If Kanye Omari West can do anything, he can summon. And even when the world doesn’t fixate on his next move, he commands the world’s attention once he tells us he’s ready to be seen. And no matter if we’ve said we’ve soured on Kanye, so many of us look, no matter what, summoned by simple typeface into Mercedes-Benz Stadium in Atlanta with just 72 hours’ notice to hear an album named for his mother, the late Dr. Donda West.
Ye’s hold on his onlookers—not just fans—consistently renders him worthy of another glance, give Hell or Jesus. His fandom persists the way those of many pop stars endure, though so many onlookers can’t resist a passing glance at whatever Kanye West’s up to next, even after years of personal and professional turmoil. We ain’t finished… we devoted… and we know it!
Deeply human, gifted, legendary, struggling, misogynistic, insufferable, Kanye West spazzed on George W. Bush., ran for President, and wore the MAGA hat. He made The College Dropout, he danced in a big suit with Lil Pump. Kanye summons everything on this spectrum and more, yet he persists as the pop-rap provocateur who can say damn near anything fucked up and somehow earn a tenth life once his ninth expires—or gets taken down from TIDAL. I ask, which chance is Ye on in your heart? His transgressions are many, but is forgiveness your ministry? Either way, we in Atlanta, the city of his birth, waiting to hear Kanye play his 10th album, and something finna happen… even if it’s nothing much. We outside, and COVID is, too. It’s Thursday, so the Chick-fil-A’s open on the concourse; surely Mr. West’s pleased.
The taxonomy of a Kanye event will show you what feels like every walk of life, with varying degrees of dirt on their consciences. You’ll see the folks who made a family outing of the evening, and the kids in $80 Ye merch who spend $120 on a long-sleeve with Donda West’s childhood picture, just to put it on Grailed for five times as much. (The free foldable church fan went for $25.) There are rappers and try-hards, nerds and models, from cringe to fringe. Based on merch alone, you can see who went to which tour, and who loves Old Kanye, New Kanye, Every Kanye. Even if it’s messy, it’s still a flex to FaceTime from the Ye event, be it aux-cord regality or Sunday Service. It’s half(?) the reason why someone sits in a Ticketmaster queue and shifts their life around to hear an album no one’s even heard yet. We immerse ourselves in the rollout, basking in the potential for greatness while factoring in the likelihood that it might suck. And for Ye at age 44, even the failures lend to his mythology.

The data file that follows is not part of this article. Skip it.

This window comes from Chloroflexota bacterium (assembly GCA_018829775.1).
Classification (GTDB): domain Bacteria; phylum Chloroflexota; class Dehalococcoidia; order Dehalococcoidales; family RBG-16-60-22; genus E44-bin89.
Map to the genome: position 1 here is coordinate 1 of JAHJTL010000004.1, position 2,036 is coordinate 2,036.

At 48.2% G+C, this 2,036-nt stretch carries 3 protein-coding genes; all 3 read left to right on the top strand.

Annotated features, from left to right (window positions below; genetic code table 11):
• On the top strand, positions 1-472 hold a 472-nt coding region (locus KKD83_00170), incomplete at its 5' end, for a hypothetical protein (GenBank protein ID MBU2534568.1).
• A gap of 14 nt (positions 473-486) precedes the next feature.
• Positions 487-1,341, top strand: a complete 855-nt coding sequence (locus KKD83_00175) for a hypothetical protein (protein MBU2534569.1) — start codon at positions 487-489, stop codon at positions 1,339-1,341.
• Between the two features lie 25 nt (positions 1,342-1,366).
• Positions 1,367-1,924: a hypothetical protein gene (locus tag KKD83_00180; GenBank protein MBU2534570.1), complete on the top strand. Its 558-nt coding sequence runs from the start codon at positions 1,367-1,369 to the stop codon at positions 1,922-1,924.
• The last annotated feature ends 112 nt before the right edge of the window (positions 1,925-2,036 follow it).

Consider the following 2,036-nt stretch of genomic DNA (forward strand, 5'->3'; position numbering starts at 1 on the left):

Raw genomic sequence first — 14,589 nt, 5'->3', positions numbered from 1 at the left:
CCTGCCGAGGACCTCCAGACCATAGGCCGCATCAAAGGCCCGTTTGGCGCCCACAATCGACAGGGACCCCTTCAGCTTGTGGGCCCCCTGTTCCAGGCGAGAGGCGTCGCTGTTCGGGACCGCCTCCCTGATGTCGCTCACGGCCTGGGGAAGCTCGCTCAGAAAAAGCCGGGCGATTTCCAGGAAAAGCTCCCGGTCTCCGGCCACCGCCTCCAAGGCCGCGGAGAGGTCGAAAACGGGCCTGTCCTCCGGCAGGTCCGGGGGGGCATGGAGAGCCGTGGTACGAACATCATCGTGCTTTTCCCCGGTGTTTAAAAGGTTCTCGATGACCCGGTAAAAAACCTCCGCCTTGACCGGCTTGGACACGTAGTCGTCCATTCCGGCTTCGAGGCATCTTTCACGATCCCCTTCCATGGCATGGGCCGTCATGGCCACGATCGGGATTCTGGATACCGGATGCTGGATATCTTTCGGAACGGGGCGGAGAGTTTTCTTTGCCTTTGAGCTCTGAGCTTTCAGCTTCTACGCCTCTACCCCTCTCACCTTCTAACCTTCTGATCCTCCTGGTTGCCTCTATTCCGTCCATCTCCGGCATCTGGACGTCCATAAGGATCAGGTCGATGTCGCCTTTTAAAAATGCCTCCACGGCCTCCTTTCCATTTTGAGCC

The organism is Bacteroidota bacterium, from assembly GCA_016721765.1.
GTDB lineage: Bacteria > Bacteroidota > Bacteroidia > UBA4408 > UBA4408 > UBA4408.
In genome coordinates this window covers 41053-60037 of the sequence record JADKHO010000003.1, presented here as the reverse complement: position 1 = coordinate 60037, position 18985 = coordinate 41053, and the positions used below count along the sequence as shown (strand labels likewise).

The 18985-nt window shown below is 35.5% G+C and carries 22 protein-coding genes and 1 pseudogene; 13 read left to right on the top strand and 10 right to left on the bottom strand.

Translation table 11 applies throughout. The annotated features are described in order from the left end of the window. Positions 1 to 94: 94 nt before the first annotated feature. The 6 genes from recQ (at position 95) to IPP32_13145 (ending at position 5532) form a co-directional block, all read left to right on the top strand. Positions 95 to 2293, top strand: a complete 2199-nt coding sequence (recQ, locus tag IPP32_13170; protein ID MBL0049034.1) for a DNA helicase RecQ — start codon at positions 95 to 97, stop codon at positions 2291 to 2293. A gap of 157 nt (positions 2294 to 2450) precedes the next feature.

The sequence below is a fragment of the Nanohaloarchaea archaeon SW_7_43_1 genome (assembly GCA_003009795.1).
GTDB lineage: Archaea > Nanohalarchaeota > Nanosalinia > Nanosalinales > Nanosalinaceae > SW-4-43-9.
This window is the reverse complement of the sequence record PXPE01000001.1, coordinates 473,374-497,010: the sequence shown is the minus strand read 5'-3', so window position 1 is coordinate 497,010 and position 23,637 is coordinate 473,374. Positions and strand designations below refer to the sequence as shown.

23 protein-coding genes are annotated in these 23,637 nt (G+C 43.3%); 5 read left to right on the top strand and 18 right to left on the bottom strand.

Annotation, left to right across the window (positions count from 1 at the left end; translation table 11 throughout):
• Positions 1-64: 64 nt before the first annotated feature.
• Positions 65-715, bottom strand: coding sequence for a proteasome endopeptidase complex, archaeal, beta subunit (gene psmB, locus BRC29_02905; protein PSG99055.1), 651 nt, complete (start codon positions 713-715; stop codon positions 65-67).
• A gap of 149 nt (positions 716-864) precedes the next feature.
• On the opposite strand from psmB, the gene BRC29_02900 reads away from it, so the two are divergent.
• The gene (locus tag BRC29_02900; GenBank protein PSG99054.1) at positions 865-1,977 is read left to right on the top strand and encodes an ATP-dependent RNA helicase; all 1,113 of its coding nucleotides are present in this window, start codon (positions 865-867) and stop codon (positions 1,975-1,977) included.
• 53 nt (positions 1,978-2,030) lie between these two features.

If a billionaire can do anything, it’s procrastinate. The invitation read ‘6 p.m. doors with an 8 p.m. start,’ which in reality, means a 9:50 p.m. start, right after the crowd tried to do the wave. The Donda album exists after all, its opening song crashing inward on arena speakers more fitting for game-day announcements. From what private session attendees detailed via many threads and leaks, this album sounded different last week. From the public session Thursday night, I’ll tell you… if you streamed it on Apple Music, you have a better idea of what this album’s about. I clawed to make out which features appeared—there were appearances from Travis Scott, Pusha T, Lil Baby, Lil Durk, and Roddy Ricch that were hard to make out in person—and caught spare bars and hooks otherwise. This album’s full of chanting, worship drip, new gospel with slightly more flair to the savior talk. From the echoes I caught, Baby Keem took off and Hov reappeared. I later learned Jay-Z reportedly recorded the surprise Watch the Throne reunion just hours before. But the music was electrifying the way rich-ass rap albums damn well better be, piano stabs and huge 808s booming through where the Falcons play. But for real though, how you wealthy with no backline?